Research

Fear of failure holds back two in five people

23 Jan 2020 By Siobhan Palmer

Research suggests women are more likely to worry about making mistakes than men

Some workers spend up to 40 per cent of their working day worrying about making mistakes, a study from IE University, VU University in Amsterdam and Nyenrode University has revealed. 

Two in five (40 per cent) of the 1,000 employees surveyed about their confidence levels at work reported spending between 20 and 40 per cent of their time worried about making mistakes. 

However, this figure jumped to 46 per cent of women and a staggering almost 70 per cent of young professionals reporting the same levels of time spent anxious about getting things wrong. 

Men were less likely to struggle with such worries, with 33 per cent reporting similar levels of time spent grappling with confidence issues. 

“Not feeling confident can have a particularly detrimental effect on new staff members,” says Professor Nick van Dam, one of the study’s authors.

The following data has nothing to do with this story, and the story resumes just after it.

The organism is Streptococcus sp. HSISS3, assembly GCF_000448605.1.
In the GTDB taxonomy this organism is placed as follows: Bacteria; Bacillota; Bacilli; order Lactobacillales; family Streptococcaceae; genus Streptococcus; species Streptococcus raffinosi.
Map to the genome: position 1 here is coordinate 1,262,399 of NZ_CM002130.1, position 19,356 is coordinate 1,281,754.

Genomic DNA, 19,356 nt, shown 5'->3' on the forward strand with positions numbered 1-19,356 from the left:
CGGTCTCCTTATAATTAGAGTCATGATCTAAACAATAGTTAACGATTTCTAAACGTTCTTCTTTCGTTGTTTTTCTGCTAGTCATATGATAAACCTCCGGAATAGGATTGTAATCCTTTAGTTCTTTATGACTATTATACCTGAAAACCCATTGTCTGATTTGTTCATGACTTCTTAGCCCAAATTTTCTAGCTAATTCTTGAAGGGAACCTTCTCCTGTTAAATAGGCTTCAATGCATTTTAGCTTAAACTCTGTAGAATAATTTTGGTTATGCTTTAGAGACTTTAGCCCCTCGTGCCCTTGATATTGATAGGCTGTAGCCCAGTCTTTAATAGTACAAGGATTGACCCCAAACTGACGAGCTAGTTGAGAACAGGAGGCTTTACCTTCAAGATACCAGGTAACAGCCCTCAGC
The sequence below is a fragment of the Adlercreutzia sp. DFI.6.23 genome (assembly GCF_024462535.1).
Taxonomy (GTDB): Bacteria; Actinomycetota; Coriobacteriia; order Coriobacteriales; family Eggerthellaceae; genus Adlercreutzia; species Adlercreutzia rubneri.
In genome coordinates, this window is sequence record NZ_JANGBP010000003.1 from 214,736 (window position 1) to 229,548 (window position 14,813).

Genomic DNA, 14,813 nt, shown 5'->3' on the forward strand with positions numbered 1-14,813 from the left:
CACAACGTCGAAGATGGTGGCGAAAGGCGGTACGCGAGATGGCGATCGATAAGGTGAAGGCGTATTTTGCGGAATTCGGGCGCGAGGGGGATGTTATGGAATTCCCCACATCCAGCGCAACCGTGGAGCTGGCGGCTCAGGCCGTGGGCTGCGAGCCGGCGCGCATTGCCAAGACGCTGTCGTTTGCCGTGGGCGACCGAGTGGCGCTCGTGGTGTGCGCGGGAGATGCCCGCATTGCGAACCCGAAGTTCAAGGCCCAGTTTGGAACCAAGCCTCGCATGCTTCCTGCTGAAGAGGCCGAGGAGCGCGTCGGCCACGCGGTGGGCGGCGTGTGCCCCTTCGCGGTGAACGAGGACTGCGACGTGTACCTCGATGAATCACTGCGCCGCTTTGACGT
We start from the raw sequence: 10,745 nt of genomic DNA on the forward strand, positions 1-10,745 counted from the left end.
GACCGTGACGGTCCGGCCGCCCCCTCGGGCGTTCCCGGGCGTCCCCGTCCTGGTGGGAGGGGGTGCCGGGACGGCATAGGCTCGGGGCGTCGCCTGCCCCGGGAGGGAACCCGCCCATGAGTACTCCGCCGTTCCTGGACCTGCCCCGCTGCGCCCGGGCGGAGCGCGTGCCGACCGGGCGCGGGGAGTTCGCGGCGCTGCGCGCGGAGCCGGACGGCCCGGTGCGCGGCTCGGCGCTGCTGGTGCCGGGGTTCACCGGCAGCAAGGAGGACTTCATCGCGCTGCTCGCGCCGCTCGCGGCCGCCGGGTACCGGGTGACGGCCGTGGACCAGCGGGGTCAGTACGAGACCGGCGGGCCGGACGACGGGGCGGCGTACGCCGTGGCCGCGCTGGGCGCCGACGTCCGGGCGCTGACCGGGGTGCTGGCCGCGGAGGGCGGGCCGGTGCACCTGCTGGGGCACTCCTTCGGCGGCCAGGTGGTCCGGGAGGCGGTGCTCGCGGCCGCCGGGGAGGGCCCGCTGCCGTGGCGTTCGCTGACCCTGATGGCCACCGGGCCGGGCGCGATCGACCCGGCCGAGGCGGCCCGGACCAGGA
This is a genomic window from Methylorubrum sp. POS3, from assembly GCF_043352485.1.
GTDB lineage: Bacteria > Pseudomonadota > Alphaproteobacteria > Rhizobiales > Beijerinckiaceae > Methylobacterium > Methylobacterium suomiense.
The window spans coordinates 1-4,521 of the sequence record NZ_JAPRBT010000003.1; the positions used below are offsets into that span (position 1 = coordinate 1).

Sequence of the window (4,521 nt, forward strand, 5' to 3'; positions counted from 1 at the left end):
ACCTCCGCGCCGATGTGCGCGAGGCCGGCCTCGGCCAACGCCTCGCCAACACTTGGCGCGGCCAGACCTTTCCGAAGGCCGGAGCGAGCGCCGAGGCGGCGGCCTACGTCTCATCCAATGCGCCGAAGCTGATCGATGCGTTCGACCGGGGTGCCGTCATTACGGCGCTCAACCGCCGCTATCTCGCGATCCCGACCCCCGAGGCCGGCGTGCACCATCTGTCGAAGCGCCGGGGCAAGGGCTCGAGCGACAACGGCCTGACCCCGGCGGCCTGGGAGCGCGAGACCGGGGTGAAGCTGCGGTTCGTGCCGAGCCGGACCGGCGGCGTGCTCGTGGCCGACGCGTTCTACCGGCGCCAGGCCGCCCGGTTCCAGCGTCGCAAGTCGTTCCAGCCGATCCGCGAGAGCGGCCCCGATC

He points out that being afraid of getting things wrong can prevent workers from learning and growing. “Employees often only perform well in new positions if they have enough self-confidence and aren’t afraid of making mistakes,” he says. 

Peter Ryding, founder of e-learning provider Vic Your Coach, says HR should change its approach when it comes to encouraging confidence at work in light of the study’s findings, advocating for employers to celebrate learning from mistakes. “If you punish failure, you kill creativity,” he says. 

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